A Great Big Doodle


Engineering radio days in Central London has its definite disadvantages – early mornings, hectic schedules and don’t even get me started on the lack of toilet breaks. But where sound engineering comes into its own in terms of work perks is the array of characters you get to meet, converse with and experience their talents first hand.

Michael Rosen & Chris Riddell in studio.

Michael Rosen & Chris Riddell in studio.

Never have these advantages been more apparent than recently, when we had a current and former children’s laureate in studio. Michael Rosen and Chris Riddell had written and illustrated ‘A Great Big Cuddle – Poems for the Very Young’, respectively.

As it turns out they were poems for the very young and, like me, the very young at heart.

Upon arriving in our Clerkenwell studio, you’d be forgiven for thinking Chris and Michael had known each other for years. They had a natural rapport that developed into a back-and-forth that could rival ‘The Two Ronnies’ and it was an absolute wonder to behold first-hand.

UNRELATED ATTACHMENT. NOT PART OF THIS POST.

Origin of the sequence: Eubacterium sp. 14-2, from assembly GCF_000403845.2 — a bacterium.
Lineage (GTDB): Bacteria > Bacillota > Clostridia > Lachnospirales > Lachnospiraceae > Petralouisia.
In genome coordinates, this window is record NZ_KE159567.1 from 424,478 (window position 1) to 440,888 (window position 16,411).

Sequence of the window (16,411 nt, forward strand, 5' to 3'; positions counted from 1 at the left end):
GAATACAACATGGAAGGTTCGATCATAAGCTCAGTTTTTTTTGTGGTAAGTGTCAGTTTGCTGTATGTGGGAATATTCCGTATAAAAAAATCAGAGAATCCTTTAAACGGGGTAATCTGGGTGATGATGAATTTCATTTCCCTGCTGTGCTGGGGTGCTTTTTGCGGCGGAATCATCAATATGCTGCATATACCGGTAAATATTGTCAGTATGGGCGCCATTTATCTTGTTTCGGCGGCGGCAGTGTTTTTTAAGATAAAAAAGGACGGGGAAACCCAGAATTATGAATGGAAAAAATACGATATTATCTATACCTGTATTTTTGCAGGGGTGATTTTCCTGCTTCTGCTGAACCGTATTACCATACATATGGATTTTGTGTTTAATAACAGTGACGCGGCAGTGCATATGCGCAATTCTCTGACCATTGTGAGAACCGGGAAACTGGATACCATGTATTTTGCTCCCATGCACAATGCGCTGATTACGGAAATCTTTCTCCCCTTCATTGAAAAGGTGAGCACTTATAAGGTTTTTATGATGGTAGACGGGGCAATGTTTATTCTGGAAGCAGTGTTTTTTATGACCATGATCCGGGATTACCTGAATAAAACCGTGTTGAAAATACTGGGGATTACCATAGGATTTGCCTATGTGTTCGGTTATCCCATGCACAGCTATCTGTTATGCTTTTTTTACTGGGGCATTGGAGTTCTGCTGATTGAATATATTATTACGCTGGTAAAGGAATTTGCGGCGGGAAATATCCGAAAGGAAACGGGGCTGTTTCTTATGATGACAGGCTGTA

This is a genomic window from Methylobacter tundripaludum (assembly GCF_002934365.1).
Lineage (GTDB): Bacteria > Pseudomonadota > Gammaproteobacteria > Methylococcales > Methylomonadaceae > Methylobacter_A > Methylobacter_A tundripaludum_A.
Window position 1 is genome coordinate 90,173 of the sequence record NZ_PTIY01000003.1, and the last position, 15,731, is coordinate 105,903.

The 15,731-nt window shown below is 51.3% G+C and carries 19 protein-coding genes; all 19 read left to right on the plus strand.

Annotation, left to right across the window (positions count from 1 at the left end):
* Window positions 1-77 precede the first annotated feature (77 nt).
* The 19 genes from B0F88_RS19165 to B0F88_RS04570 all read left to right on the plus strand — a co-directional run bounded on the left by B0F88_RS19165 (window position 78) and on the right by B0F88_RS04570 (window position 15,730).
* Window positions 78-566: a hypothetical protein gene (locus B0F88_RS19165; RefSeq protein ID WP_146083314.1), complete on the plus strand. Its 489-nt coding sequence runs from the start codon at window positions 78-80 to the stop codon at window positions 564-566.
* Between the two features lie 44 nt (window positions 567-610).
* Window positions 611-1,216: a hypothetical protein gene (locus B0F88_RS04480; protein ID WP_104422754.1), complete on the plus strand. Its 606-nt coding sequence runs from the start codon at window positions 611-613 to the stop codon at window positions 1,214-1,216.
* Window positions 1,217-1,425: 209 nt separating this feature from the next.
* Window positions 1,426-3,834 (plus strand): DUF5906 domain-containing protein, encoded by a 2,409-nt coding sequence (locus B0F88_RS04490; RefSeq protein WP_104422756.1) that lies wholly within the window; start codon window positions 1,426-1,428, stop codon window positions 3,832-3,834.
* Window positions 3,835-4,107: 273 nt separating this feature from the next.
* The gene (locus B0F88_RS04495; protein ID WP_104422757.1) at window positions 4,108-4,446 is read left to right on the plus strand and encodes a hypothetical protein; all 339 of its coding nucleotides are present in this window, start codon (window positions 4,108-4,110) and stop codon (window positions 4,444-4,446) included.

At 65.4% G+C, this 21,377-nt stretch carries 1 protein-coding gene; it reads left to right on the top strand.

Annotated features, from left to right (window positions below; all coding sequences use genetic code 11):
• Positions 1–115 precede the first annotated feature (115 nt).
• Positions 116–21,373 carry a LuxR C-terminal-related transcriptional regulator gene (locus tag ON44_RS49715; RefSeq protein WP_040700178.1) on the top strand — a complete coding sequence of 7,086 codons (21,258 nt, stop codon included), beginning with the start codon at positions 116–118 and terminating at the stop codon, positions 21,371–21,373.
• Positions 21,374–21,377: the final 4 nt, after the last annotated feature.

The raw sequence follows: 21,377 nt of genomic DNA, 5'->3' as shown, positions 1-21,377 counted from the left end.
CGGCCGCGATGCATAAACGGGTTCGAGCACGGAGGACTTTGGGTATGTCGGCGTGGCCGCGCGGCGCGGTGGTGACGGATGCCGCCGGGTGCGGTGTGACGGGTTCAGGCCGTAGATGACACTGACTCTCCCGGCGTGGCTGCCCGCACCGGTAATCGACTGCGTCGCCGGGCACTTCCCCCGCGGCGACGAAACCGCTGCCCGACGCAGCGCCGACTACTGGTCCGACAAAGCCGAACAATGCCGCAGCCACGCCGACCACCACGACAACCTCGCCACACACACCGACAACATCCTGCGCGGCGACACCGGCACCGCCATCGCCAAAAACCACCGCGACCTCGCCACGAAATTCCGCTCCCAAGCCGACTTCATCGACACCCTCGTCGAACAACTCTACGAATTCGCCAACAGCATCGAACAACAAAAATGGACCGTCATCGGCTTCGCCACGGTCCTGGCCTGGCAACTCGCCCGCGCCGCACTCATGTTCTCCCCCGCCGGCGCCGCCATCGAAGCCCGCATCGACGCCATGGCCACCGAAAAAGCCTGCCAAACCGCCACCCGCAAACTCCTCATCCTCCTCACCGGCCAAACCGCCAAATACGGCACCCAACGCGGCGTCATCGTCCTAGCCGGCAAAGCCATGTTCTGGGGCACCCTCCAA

From the very first interview, both Michael and Chris were bouncing off the walls, Michael reading his poems with an unrivalled enthusiasm that properly engaged the interviewer (and therefore, hopefully, the listener). However, Michael and Chris have rarely, if at all, spent any time with one another in a physical space.

Chris’ illustrations, which perfectly compliment the sing-song intonation of Michael’s short, sharp poetry were the creation of both minds working completely independently, but somehow in sync – two masters of their craft at work.

John Para-Keats

John Para-Keats

As Michael delighted the airwaves with his ability to bring the written word to life, Chris was frantically doodling a timeline of the day, some of which you’ll find littered across this post.

As someone who is artistically stunted (everything I draw ends up looking like a horse, except horses) it boggled the mind to watch a perfect cartoon of the scene in front of me come to life on the page. Delicately weaving in the various jokes, poetry puns (John Para-Keats, anyone?) and set-ups they’d come up with during the interview, often while they were happening.

It became apparent how these two had somehow, completely independent of one another, worked so brilliantly together.

Chris and Michael, from a radio perspective, were an absolute dream team. They painted the perfect picture with their words and made their children’s book properly come to life.

You can listen to Michael and Chris’ fantastic interview with BBC Radio Kent’s Dominic King below.

By Stuart Buchanan

 

Share:

Other Posts